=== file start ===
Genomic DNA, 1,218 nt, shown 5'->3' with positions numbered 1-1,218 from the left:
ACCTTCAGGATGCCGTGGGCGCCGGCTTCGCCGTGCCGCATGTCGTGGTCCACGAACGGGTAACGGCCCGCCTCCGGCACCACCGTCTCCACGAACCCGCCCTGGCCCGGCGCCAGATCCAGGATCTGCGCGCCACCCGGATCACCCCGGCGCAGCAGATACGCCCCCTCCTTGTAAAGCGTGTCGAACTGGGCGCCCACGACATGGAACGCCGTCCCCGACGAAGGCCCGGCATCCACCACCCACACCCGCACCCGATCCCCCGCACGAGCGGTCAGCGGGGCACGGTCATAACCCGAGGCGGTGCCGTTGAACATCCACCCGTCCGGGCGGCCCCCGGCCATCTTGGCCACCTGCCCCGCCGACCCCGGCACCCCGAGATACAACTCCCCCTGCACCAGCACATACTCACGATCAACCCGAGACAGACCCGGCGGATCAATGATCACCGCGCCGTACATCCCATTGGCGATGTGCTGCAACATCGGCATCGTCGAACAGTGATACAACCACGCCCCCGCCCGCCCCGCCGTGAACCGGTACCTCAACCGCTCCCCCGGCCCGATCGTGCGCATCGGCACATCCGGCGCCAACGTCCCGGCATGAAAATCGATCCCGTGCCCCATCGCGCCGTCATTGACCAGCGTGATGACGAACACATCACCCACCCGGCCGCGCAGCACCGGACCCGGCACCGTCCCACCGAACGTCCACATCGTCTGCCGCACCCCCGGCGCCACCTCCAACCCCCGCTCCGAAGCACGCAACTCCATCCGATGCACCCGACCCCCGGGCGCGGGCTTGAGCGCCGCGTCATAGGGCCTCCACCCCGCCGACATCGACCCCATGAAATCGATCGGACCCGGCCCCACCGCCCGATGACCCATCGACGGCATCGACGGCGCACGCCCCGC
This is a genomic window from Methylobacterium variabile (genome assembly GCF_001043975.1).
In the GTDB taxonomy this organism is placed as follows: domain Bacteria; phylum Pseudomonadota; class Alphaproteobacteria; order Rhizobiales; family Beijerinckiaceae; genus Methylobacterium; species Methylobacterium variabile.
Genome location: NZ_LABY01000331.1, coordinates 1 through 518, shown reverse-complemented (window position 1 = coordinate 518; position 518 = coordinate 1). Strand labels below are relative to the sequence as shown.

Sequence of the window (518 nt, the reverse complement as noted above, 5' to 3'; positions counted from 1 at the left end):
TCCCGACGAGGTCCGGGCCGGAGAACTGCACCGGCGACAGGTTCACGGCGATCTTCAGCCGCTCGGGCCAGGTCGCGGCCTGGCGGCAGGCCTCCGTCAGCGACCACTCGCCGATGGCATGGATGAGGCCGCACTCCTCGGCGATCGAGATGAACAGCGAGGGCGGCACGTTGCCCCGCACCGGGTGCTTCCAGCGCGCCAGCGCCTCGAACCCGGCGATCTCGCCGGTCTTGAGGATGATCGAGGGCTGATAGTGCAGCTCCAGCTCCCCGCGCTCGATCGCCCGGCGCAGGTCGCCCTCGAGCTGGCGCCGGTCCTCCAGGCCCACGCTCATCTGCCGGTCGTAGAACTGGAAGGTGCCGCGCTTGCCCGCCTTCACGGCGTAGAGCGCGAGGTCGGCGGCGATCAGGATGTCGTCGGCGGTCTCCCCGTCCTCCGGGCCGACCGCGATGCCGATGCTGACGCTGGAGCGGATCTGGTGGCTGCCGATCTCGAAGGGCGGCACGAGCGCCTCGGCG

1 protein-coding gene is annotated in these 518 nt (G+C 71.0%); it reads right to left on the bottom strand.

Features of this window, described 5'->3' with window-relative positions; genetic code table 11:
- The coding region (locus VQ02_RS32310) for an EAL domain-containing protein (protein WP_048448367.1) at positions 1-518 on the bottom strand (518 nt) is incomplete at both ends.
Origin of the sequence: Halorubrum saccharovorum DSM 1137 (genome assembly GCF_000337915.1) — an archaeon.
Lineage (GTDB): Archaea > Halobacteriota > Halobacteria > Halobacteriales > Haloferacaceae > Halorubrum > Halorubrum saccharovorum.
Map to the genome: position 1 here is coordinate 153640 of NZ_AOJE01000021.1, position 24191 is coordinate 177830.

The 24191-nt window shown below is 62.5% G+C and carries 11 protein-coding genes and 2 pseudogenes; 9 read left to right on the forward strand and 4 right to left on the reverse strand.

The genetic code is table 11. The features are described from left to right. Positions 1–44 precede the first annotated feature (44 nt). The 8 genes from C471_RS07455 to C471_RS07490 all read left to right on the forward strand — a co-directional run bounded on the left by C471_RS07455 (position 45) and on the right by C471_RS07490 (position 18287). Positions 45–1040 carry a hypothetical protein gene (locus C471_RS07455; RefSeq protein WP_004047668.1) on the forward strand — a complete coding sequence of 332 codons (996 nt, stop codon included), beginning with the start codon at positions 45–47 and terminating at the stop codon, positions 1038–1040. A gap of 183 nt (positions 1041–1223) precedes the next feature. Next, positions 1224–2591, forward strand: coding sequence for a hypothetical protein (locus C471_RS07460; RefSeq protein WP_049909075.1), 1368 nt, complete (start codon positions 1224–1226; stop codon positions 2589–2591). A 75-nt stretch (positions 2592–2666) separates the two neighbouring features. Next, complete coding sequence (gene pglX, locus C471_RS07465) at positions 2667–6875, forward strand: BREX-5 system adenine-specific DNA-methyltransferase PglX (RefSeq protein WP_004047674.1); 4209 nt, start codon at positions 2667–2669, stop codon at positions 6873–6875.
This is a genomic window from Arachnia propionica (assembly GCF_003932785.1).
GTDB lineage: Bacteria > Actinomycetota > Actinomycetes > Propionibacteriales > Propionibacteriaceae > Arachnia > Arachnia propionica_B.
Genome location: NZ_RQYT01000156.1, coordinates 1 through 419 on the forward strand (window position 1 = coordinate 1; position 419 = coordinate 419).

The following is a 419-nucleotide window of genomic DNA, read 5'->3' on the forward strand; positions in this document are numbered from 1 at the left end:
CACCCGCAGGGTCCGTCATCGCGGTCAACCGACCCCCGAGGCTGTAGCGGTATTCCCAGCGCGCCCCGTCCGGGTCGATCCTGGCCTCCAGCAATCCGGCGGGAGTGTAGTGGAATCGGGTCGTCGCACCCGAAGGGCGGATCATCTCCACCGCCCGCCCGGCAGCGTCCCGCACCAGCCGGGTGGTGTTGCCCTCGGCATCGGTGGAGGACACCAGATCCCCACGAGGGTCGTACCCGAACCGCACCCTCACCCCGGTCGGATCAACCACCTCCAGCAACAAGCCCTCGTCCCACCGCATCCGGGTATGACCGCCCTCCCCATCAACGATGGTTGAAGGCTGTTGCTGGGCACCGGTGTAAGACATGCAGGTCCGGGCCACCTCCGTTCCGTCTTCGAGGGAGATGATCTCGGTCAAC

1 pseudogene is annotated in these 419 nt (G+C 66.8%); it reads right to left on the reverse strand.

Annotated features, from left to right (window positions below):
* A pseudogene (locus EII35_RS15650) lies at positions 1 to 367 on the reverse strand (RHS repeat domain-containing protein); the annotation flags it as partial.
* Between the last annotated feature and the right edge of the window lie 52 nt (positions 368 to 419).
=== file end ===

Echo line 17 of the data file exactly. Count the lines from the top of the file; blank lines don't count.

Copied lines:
GTDB lineage: Bacteria > Actinomycetota > Actinomycetes > Propionibacteriales > Propionibacteriaceae > Arachnia > Arachnia propionica_B.